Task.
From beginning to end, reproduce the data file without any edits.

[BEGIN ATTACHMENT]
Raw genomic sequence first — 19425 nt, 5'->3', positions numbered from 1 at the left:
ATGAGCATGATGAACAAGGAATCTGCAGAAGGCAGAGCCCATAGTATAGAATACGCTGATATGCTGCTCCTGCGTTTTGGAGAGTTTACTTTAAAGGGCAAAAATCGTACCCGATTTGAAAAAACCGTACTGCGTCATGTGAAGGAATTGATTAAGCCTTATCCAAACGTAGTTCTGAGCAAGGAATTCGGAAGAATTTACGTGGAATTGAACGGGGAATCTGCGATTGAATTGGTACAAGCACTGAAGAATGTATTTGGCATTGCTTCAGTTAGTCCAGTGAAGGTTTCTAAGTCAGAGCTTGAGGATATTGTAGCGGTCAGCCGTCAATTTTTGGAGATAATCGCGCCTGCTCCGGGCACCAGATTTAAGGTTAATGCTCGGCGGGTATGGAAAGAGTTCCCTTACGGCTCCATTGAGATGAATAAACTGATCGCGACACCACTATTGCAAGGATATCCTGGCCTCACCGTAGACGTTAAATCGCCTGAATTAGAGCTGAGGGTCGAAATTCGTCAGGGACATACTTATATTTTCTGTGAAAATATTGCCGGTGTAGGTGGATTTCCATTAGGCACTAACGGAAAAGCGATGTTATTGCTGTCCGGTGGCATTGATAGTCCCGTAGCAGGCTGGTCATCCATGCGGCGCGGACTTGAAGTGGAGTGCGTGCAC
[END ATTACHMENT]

Raw genomic sequence first — 19425 nt, 5'->3', positions numbered from 1 at the left:
ATGAGCATGATGAACAAGGAATCTGCAGAAGGCAGAGCCCATAGTATAGAATACGCTGATATGCTGCTCCTGCGTTTTGGAGAGTTTACTTTAAAGGGCAAAAATCGTACCCGATTTGAAAAAACCGTACTGCGTCATGTGAAGGAATTGATTAAGCCTTATCCAAACGTAGTTCTGAGCAAGGAATTCGGAAGAATTTACGTGGAATTGAACGGGGAATCTGCGATTGAATTGGTACAAGCACTGAAGAATGTATTTGGCATTGCTTCAGTTAGTCCAGTGAAGGTTTCTAAGTCAGAGCTTGAGGATATTGTAGCGGTCAGCCGTCAATTTTTGGAGATAATCGCGCCTGCTCCGGGCACCAGATTTAAGGTTAATGCTCGGCGGGTATGGAAAGAGTTCCCTTACGGCTCCATTGAGATGAATAAACTGATCGCGACACCACTATTGCAAGGATATCCTGGCCTCACCGTAGACGTTAAATCGCCTGAATTAGAGCTGAGGGTCGAAATTCGTCAGGGACATACTTATATTTTCTGTGAAAATATTGCCGGTGTAGGTGGATTTCCATTAGGCACTAACGGAAAAGCGATGTTATTGCTGTCCGGTGGCATTGATAGTCCCGTAGCAGGCTGGTCATCCATGCGGCGCGGACTTGAAGTGGAGTGCGTGCAC